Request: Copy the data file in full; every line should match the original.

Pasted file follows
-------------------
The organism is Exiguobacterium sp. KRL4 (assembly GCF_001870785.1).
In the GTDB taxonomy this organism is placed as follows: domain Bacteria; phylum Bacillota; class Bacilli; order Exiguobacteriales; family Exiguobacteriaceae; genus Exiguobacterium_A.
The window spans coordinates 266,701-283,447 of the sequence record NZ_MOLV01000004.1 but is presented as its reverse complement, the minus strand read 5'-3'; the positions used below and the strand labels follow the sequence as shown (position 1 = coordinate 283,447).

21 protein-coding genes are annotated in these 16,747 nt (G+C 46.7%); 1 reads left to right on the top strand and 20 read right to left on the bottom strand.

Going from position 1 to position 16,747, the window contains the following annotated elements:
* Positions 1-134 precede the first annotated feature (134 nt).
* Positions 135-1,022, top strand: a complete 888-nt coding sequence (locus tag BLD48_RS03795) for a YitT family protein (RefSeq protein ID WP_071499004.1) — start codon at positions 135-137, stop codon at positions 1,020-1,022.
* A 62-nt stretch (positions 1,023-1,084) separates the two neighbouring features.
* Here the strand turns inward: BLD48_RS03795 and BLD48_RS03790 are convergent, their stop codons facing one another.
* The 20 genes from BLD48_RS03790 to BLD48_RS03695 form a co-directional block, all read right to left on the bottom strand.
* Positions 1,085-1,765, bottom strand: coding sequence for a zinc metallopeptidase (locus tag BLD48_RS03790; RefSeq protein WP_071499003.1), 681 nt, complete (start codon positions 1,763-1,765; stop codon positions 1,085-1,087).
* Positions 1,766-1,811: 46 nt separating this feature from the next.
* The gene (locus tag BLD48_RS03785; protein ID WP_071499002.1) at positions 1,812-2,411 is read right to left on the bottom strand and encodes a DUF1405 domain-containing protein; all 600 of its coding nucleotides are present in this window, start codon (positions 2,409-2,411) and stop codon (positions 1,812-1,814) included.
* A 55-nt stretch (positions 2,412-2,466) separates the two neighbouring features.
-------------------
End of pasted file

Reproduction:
The organism is Exiguobacterium sp. KRL4 (assembly GCF_001870785.1).
In the GTDB taxonomy this organism is placed as follows: domain Bacteria; phylum Bacillota; class Bacilli; order Exiguobacteriales; family Exiguobacteriaceae; genus Exiguobacterium_A.
The window spans coordinates 266,701-283,447 of the sequence record NZ_MOLV01000004.1 but is presented as its reverse complement, the minus strand read 5'-3'; the positions used below and the strand labels follow the sequence as shown (position 1 = coordinate 283,447).

21 protein-coding genes are annotated in these 16,747 nt (G+C 46.7%); 1 reads left to right on the top strand and 20 read right to left on the bottom strand.

Going from position 1 to position 16,747, the window contains the following annotated elements:
* Positions 1-134 precede the first annotated feature (134 nt).
* Positions 135-1,022, top strand: a complete 888-nt coding sequence (locus tag BLD48_RS03795) for a YitT family protein (RefSeq protein ID WP_071499004.1) — start codon at positions 135-137, stop codon at positions 1,020-1,022.
* A 62-nt stretch (positions 1,023-1,084) separates the two neighbouring features.
* Here the strand turns inward: BLD48_RS03795 and BLD48_RS03790 are convergent, their stop codons facing one another.
* The 20 genes from BLD48_RS03790 to BLD48_RS03695 form a co-directional block, all read right to left on the bottom strand.
* Positions 1,085-1,765, bottom strand: coding sequence for a zinc metallopeptidase (locus tag BLD48_RS03790; RefSeq protein WP_071499003.1), 681 nt, complete (start codon positions 1,763-1,765; stop codon positions 1,085-1,087).
* Positions 1,766-1,811: 46 nt separating this feature from the next.
* The gene (locus tag BLD48_RS03785; protein ID WP_071499002.1) at positions 1,812-2,411 is read right to left on the bottom strand and encodes a DUF1405 domain-containing protein; all 600 of its coding nucleotides are present in this window, start codon (positions 2,409-2,411) and stop codon (positions 1,812-1,814) included.
* A 55-nt stretch (positions 2,412-2,466) separates the two neighbouring features.